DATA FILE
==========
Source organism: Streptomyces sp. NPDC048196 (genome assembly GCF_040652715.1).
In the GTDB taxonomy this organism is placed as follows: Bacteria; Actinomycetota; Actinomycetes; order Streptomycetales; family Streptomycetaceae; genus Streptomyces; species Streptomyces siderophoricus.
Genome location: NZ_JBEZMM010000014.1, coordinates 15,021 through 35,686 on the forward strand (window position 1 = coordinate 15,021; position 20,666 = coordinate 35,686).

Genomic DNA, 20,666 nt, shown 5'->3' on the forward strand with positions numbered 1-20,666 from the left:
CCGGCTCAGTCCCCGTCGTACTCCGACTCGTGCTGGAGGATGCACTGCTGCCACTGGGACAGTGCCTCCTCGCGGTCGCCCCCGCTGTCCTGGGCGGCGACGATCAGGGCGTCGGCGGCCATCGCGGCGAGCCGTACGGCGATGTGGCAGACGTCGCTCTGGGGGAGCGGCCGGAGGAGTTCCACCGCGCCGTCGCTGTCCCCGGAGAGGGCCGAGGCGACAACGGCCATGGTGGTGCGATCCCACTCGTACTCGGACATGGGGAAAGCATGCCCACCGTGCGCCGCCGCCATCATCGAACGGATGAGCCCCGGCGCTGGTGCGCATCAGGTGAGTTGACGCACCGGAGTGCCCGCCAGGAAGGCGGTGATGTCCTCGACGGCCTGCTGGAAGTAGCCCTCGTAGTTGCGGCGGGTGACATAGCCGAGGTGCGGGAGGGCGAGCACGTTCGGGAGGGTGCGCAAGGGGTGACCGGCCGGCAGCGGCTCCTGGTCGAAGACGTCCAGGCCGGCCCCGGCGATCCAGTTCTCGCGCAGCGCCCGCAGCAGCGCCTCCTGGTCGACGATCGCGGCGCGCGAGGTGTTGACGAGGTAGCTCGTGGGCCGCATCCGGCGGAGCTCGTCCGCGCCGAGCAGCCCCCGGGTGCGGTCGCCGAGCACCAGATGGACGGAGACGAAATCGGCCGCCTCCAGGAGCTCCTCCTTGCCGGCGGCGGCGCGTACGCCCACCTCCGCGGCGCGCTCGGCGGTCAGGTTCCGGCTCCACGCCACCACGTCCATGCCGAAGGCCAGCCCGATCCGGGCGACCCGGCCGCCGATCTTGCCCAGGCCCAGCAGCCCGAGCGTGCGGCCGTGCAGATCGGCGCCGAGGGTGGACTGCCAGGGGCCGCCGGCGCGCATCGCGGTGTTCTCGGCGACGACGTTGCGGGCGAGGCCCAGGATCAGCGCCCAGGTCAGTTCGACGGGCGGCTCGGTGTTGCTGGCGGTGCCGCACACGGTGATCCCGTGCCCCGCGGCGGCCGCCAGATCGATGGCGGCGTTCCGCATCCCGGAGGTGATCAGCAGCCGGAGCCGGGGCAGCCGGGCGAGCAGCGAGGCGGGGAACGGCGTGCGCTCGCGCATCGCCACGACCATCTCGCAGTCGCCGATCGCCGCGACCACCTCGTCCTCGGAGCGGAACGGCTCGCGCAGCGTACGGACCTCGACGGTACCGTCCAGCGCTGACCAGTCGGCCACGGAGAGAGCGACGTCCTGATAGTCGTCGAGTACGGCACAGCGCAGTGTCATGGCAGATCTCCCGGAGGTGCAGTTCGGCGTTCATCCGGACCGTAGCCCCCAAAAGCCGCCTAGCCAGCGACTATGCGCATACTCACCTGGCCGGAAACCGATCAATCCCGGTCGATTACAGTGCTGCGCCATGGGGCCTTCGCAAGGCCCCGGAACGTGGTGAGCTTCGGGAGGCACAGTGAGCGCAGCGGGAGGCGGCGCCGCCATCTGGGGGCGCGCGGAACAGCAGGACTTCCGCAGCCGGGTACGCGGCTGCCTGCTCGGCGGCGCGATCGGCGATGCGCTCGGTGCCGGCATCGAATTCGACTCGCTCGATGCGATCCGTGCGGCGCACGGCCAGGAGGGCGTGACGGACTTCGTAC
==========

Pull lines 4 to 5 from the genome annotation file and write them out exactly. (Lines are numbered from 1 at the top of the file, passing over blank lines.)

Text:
Genomic DNA, 20,666 nt, shown 5'->3' on the forward strand with positions numbered 1-20,666 from the left:
CCGGCTCAGTCCCCGTCGTACTCCGACTCGTGCTGGAGGATGCACTGCTGCCACTGGGACAGTGCCTCCTCGCGGTCGCCCCCGCTGTCCTGGGCGGCGACGATCAGGGCGTCGGCGGCCATCGCGGCGAGCCGTACGGCGATGTGGCAGACGTCGCTCTGGGGGAGCGGCCGGAGGAGTTCCACCGCGCCGTCGCTGTCCCCGGAGAGGGCCGAGGCGACAACGGCCATGGTGGTGCGATCCCACTCGTACTCGGACATGGGGAAAGCATGCCCACCGTGCGCCGCCGCCATCATCGAACGGATGAGCCCCGGCGCTGGTGCGCATCAGGTGAGTTGACGCACCGGAGTGCCCGCCAGGAAGGCGGTGATGTCCTCGACGGCCTGCTGGAAGTAGCCCTCGTAGTTGCGGCGGGTGACATAGCCGAGGTGCGGGAGGGCGAGCACGTTCGGGAGGGTGCGCAAGGGGTGACCGGCCGGCAGCGGCTCCTGGTCGAAGACGTCCAGGCCGGCCCCGGCGATCCAGTTCTCGCGCAGCGCCCGCAGCAGCGCCTCCTGGTCGACGATCGCGGCGCGCGAGGTGTTGACGAGGTAGCTCGTGGGCCGCATCCGGCGGAGCTCGTCCGCGCCGAGCAGCCCCCGGGTGCGGTCGCCGAGCACCAGATGGACGGAGACGAAATCGGCCGCCTCCAGGAGCTCCTCCTTGCCGGCGGCGGCGCGTACGCCCACCTCCGCGGCGCGCTCGGCGGTCAGGTTCCGGCTCCACGCCACCACGTCCATGCCGAAGGCCAGCCCGATCCGGGCGACCCGGCCGCCGATCTTGCCCAGGCCCAGCAGCCCGAGCGTGCGGCCGTGCAGATCGGCGCCGAGGGTGGACTGCCAGGGGCCGCCGGCGCGCATCGCGGTGTTCTCGGCGACGACGTTGCGGGCGAGGCCCAGGATCAGCGCCCAGGTCAGTTCGACGGGCGGCTCGGTGTTGCTGGCGGTGCCGCACACGGTGATCCCGTGCCCCGCGGCGGCCGCCAGATCGATGGCGGCGTTCCGCATCCCGGAGGTGATCAGCAGCCGGAGCCGGGGCAGCCGGGCGAGCAGCGAGGCGGGGAACGGCGTGCGCTCGCGCATCGCCACGACCATCTCGCAGTCGCCGATCGCCGCGACCACCTCGTCCTCGGAGCGGAACGGCTCGCGCAGCGTACGGACCTCGACGGTACCGTCCAGCGCTGACCAGTCGGCCACGGAGAGAGCGACGTCCTGATAGTCGTCGAGTACGGCACAGCGCAGTGTCATGGCAGATCTCCCGGAGGTGCAGTTCGGCGTTCATCCGGACCGTAGCCCCCAAAAGCCGCCTAGCCAGCGACTATGCGCATACTCACCTGGCCGGAAACCGATCAATCCCGGTCGATTACAGTGCTGCGCCATGGGGCCTTCGCAAGGCCCCGGAACGTGGTGAGCTTCGGGAGGCACAGTGAGCGCAGCGGGAGGCGGCGCCGCCATCTGGGGGCGCGCGGAACAGCAGGACTTCCGCAGCCGGGTACGCGGCTGCCTGCTCGGCGGCGCGATCGGCGATGCGCTCGGTGCCGGCATCGAATTCGACTCGCTCGATGCGATCCGTGCGGCGCACGGCCAGGAGGGCGTGACGGACTTCGTAC